I never got that.

  4. Sunny says:

    So to speak,Stan Van Gundy is going to Detroit,ok! Another loser to the team again. There are good coaches out there,people just need to learn the hard way.Good luck to Mark Jackson,Jeff ,George ,and one more Alvin Gentry too.

  5. James says:

    Is Avery Johnson not looking for work anymore? One would think he would be best fit for Minnesota while Karl would be best for the Lakers gig.

  6. Kome the Black Dumba says:

    Anyone who thinks mike is not a good coach probably a lakers fan boy.

    This guy makes Nash a MVP, make Lin looks good at the garden and coach last year disaster Lakers team to playoff.

    Yes, he needs to work on his defensive end but so do George Karl. His run and gun offense style is similar to Karl and everyone admits Karl is a great coach.

    All in all, I think dubs suits best for Mike.

    Karl probably a good coach if he can hold Kobe’s ego. Karl pretty much had experiences with some of those egomaniacs players like GP, Kemp, Big Dog, AI and Melo.

  7. okc2014 says:

    Why do teams recycle fired coaches? That standard mode of operation doesn’t work to me. I like what the Hawks and Celtics did.

  8. DHStrongheart says:

    Stan V. Gundy is definitely the choice for the Lakers. Good call. Most of your other coaching pics are pretty uncreative, though. Seems like you’re not looking too far beyond the NBA-experienced coaches that currently are unemployed.

  9. lakerslakerslakers says:

    mike dantoni would fit the sixers minus noel

  10. lakerslakerslakers says:

    stan van gundy should team with kobe and take out the rockets in next years playoffs. make dwight feel like an idiot again.

  11. DutchNBAfanEB says:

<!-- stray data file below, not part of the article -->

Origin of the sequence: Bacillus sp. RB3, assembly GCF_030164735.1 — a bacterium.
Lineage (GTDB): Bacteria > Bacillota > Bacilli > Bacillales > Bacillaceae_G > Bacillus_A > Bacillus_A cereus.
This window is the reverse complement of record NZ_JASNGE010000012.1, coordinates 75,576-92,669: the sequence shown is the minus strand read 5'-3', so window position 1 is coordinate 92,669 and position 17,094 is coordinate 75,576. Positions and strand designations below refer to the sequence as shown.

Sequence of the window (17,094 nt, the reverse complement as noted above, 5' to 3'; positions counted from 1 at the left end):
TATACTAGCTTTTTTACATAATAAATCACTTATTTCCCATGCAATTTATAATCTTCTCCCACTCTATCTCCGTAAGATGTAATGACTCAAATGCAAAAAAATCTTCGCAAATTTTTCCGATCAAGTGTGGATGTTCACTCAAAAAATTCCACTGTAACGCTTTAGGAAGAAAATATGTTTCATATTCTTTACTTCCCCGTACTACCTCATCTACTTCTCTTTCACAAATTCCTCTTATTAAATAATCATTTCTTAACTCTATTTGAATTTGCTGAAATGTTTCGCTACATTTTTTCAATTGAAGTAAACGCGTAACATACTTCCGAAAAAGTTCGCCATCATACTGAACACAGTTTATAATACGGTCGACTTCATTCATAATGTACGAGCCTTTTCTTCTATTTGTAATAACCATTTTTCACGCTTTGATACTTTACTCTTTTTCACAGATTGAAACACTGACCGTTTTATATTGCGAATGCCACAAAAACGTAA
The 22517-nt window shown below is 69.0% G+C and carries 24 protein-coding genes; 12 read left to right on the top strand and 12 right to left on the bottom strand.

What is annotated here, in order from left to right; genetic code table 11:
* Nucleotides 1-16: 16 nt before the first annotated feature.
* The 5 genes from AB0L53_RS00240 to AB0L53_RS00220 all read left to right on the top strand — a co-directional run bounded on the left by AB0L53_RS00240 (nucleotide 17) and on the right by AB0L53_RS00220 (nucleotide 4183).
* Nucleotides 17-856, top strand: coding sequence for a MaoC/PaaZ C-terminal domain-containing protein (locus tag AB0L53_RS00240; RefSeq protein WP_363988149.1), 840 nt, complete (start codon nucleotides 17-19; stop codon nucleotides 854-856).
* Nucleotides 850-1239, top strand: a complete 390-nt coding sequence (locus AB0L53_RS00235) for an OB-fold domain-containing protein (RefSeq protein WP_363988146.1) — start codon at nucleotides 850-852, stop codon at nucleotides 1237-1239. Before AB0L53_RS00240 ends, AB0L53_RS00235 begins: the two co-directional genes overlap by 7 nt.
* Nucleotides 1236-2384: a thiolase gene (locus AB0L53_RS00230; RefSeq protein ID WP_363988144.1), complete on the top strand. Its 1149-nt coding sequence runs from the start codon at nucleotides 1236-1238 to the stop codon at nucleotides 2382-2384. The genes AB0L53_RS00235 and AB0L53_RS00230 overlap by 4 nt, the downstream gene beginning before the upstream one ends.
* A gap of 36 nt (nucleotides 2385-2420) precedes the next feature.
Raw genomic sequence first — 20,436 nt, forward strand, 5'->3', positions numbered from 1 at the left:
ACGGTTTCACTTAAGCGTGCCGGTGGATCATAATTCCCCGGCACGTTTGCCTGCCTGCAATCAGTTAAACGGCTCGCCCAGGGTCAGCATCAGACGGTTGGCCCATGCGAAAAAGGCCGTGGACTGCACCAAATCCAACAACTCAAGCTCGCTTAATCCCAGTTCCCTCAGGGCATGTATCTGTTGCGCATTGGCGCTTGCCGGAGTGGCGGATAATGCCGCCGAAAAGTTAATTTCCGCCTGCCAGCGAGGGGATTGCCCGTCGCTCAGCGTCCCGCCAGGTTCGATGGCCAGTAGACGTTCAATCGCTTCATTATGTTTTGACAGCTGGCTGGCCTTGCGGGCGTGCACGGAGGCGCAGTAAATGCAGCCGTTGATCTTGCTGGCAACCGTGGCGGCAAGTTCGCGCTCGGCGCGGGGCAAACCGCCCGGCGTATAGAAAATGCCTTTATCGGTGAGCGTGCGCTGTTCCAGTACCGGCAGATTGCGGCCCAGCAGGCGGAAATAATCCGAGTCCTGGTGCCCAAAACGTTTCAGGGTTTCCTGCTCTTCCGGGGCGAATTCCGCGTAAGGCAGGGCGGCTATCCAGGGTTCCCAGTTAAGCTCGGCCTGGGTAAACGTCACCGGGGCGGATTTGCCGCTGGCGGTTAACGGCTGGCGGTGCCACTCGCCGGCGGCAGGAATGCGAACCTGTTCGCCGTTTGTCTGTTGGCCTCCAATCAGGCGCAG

*I realise George Karl isn’t a defensive minded coach like for example a Lionel Hollins is ….but Karl would however be a great fit for this wolves team, and the teams Karl coach weren’t all that bad defensively.. The ppost season is the most important goal for this team and he is the one to make that happen

  12. DutchNBAfanEB says:

    In my humble opinion the Timberwolves(the only team of which i watch practically every game of during the regular season) need a coach who can bring a defensive mentality to this offensive minded team. The great coach he was, Adelman did not made the T-wolves defend…although Adelman is an underrated defensive mind…The Kings and Blazers under his watch did end in the top 10 in defensive efficiency at least a year…he at time looked like he gave up on the team and especially the defense..His biggest fault this last season however was the lack of imagination and ingenuity in his rotations..If he weren’t so hesitant to play rookies(another issue of adelman’s coachin this year ) he could have put Gordui Dieng(or even Turiaf(the games he started, the wolves played great(ok, not great, but good)defense) in the starting line up and used Pekovic in a sixth man role, limit the minutes for a injury prone Pekovic, let Dieng get more exerience and on top of that the starting line up would have gained a above the rim protecter they lacked, in Dieng and get a great scorer on the bench to increase the bench production , which was terrible this year. If the new coach whoever it will be does this, a few prolems oof the wolves are solved. When they trade Barea and get a good backup point guard, or a wing player who can shoot the 3 and defend the wing they would solve another. They have the talent to be a playoff team and have the chance to be the portland of next year’s regular and postseason. IF that happens there meight be a chance love stays.. Quit whining about Rubio’s jumper….the offense never was the problem, the offense is great even without Rubio shooting like a point guard should… He runs the Wolves offense well and he is far from beaing the reason the Wolves underachieved. I sincerely hope Flip Saunders and the coach he will choose the next couple of weeks/months fix the real problems the wolves have and show the rest of the league what a talented team the wolves really are. If i were the one to choose, i would at least interview George Karl. He may have not been that succesfull in the post season liks some will say, although, he dit take the sonics to the finals and the rest of his losses….well….was the victory of the Warriors on Denver last year (if you see them playing now…taking the Clips to seven games without Bogut)….a upset?Right, I didn’t think so either… , the real goal for the Wolves should only be making the post season in the first place, Karl is the ideal man to help the wolves achieve that goal

  13. astroboy2112 says: